Our Favourite Debut Albums
Published on 08 April 2021
A debut album is a statement. It’s the moment that a band or artist makes their mark on the music world. It’s an introduction to an audience and is ultimately a statement for what they stand for, and we all know how important first impressions are.
So, who did it best? Today, we’re looking at some of our favourite debut albums. Obviously, we could have gone on and on for quite some time here. So to narrow it down, we took into account the albums critical and commercial success, its impact on the band and the influence it had on future artists.
In no particular order, let’s go...
The Smiths - The Smiths
This is The Smiths at their purest. Released in February 1984, the band's self-titled album was a game-changer. At the time of its release, there was nothing quite like it on the scene. Morrissey’s songs about sexual confusion and general sorrow and misery were revelations, especially when accompanied by Johnny Marr’s chiming guitar parts
The Smiths tracklist isn't just cover to cover of traditional love songs or break-up anthems, the music was music more than that. Tracks such as This Charming Man and Hand in Glove will always be the songs that stand out for us on this record. And hey, who can argue with the classics? They have the perfect balance of Marr’s poppy, sundrenched melancholy guitar, paired with Morrissey’s coy, drab vocal (in the best way possible, of course) with endless British charm.
Oasis - Definitely Maybe
Released in August 1994, the debut album from the forever-arguing Manunican siblings topped the charts during its first week of release and became the UK’s fastest-selling debut album at the time. This album is packed with killer songs, catchy hooks and hopeful themes, and perfectly showcases the Gallagher brothers lyrical and vocal abilities. The perfect introduction to what the band was about.
As the bands fame and popularity spread around the world, Definitely Maybe ensured that their music would Live Forever as part of the Brit-Pop music scene.
The Who - My Generation
The Who’s My Generation defines an era. This explosive body of work is just what a debut album should be. It’s dynamic, bold and ultimately, it was made to make a statement. The album was turbo-charged with Townshend’s aggressive guitar playing, Keith Moon’s manic drumming and Daltrey’s raw, distinctive vocals. It’s rare for a debut record to define music for decades to come, but The Who and My Generation did just that.
The Clash - The Clash
Stepping out from the shadow of the Sex Pistols, The Clash released their self-titled debut album in April 1977 and made a strong statement from the get-go with their in-your-face attitude and memorable songs. Hurriedly written and recorded in just three weeks, the album is packed full of raw energy, rage and ambition, and paints a picture of what it was like to young and living in London in the 70s. Filled to the brim with classics such as White Riot and Janie Jones, this album paved the way for great things to come for the band.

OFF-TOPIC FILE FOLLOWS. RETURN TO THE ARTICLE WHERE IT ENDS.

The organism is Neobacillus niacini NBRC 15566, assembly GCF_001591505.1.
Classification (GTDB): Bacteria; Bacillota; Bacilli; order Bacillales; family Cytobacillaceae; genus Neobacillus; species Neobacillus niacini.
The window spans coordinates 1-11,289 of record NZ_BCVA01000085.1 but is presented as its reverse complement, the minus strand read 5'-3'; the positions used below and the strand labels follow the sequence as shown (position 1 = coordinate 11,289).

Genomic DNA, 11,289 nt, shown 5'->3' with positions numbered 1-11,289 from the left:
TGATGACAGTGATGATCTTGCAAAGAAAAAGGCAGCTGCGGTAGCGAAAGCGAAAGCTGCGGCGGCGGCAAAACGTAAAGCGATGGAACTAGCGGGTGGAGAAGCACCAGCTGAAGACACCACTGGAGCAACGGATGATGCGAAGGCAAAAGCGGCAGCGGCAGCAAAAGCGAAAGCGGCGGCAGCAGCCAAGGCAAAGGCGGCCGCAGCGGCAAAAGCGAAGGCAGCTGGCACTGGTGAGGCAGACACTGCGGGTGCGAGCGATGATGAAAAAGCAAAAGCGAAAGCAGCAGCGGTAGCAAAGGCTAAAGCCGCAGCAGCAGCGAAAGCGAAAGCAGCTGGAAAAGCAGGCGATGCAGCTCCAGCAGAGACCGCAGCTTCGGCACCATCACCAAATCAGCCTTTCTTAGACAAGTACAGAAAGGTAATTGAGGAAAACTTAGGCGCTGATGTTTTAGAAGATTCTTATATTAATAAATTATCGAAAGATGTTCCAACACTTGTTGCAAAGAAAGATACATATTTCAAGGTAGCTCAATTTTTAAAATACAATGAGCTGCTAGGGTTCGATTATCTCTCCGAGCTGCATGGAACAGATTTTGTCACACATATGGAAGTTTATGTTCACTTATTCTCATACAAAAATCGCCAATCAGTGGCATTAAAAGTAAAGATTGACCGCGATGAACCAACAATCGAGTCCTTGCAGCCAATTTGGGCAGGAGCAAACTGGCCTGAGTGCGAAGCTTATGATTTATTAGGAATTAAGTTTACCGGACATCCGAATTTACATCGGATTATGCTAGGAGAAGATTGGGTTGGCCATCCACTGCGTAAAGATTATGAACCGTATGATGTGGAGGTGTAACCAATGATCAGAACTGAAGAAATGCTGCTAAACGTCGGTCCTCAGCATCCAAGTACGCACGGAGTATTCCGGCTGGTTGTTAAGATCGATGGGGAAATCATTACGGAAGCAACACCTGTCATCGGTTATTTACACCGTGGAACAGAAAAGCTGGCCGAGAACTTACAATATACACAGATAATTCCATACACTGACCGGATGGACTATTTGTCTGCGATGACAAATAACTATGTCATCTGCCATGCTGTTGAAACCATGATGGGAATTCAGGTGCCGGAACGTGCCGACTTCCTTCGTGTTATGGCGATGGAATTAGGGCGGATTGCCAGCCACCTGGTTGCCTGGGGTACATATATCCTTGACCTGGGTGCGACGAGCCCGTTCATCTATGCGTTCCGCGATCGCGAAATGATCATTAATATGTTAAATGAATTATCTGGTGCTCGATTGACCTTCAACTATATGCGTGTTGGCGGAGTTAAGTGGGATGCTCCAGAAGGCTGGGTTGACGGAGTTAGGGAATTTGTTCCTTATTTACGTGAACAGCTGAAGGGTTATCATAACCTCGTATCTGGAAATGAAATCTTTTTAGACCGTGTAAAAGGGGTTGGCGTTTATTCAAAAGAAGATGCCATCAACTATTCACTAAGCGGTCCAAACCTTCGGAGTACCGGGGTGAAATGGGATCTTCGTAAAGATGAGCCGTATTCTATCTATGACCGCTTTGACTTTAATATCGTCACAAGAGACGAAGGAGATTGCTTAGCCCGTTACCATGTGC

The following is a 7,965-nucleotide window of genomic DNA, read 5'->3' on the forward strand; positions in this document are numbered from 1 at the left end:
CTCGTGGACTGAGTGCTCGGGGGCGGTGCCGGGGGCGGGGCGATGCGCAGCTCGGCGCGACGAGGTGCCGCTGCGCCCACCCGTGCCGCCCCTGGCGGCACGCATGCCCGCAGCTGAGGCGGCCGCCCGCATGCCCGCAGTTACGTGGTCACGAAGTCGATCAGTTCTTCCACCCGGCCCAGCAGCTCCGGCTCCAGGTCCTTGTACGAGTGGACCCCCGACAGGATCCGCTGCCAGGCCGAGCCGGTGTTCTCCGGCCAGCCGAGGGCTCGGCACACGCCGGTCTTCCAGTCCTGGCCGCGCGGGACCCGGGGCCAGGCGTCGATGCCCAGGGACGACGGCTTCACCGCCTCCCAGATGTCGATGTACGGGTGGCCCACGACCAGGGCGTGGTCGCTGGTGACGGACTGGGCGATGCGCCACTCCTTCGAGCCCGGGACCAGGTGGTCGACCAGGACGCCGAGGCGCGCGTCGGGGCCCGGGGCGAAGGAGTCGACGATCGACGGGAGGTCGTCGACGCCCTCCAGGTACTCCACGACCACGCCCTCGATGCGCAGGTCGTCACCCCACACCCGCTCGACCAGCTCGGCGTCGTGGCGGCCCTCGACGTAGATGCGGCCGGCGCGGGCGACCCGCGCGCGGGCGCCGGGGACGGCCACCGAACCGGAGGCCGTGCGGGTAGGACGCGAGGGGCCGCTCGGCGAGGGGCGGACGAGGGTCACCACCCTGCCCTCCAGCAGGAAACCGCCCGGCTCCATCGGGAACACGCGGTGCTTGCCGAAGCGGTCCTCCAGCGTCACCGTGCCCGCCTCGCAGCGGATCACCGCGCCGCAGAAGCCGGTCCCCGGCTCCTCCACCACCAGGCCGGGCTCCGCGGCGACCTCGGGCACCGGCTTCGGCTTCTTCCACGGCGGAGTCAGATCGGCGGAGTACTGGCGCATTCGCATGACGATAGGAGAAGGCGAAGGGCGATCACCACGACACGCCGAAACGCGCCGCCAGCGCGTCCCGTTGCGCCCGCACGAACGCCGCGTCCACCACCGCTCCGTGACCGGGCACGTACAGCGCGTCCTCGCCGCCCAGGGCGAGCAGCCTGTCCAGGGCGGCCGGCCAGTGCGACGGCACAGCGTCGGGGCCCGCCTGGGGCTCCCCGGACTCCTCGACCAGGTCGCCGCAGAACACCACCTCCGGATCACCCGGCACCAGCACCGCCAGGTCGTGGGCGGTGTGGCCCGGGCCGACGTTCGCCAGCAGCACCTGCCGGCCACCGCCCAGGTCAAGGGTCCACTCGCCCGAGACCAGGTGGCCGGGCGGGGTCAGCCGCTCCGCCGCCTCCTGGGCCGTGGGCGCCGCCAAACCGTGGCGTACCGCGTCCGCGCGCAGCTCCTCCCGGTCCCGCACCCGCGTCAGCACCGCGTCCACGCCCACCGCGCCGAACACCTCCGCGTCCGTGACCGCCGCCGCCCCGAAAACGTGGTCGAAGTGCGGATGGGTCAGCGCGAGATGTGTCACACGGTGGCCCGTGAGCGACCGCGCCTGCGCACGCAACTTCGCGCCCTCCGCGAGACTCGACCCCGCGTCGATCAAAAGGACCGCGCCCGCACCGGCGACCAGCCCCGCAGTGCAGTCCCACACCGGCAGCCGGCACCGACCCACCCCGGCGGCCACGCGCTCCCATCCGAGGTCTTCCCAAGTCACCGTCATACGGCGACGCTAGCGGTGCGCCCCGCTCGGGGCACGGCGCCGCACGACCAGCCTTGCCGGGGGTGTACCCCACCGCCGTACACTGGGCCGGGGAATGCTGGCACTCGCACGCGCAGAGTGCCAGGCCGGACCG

Black Sabbath - Black Sabbath
Black Sabbath's debut album was groundbreaking. It was the album that shook the music world to its core and is the record responsible for the birth of Heavy Metal. All it took was four guys from Birmingham to roll into a studio and knock out a full album in less than one day to change music forever. Loaded with doomsday lyrics, menacing riffs and pure metal magic, this record is legendary for a reason.
Joy Division - Unknown Pleasures
Released in 1979, Unknown Pleasures is the ultimate timeless album. Right from the start, Joy Division stood out. In the list of 101 Albums You Should Listen to Before You Die and with one of the most recognisable album covers, this record is unlike any album that had been released before it. Or, indeed, any album released since.
It’s mysterious, compelling, intense, and at times, aggressive. And, forty years since its release, this album has stood the test of time and is a record we come back to time and time again.
Last year we had the honour of speaking with the legendary Peter Hook, check out our interview here.
Led Zeppelin - Led Zeppelin
To ignore this debut album would have been totally criminal. Not only is this one of the best debut albums of all time, it is one of the most influential and pivotal moments in rock history. Led Zeppelin’s Led Zeppelin is a record that changed the entire face of music. From start to finish this monstrous album is packed with raw energy and power.
Pearl Jam - Ten
Besides Nirvana’s Nevermind, there was no other album that popularised grunge and alternative rock among the masses as much as Pearl Jam’s Ten. Its blend of classic hard and post-punk-rock featured memorable hooks and choruses that were set among politically driven lyrics, all sung by Eddie Vedder’s distinctive vocals.
Although the sales of Ten were slow at first, the album eventually reached number two on the US Billboard charts and went on to mould the sound of Rock for decades to come.
So there you have it folks, the debut albums that paved the way for greatness! For many bands, the debut album is one of the most important and vital moments in their career, and as we've seen today, getting it right first-time is massively beneficial! We could've included loads more but we want to hear your favourites in the comments below!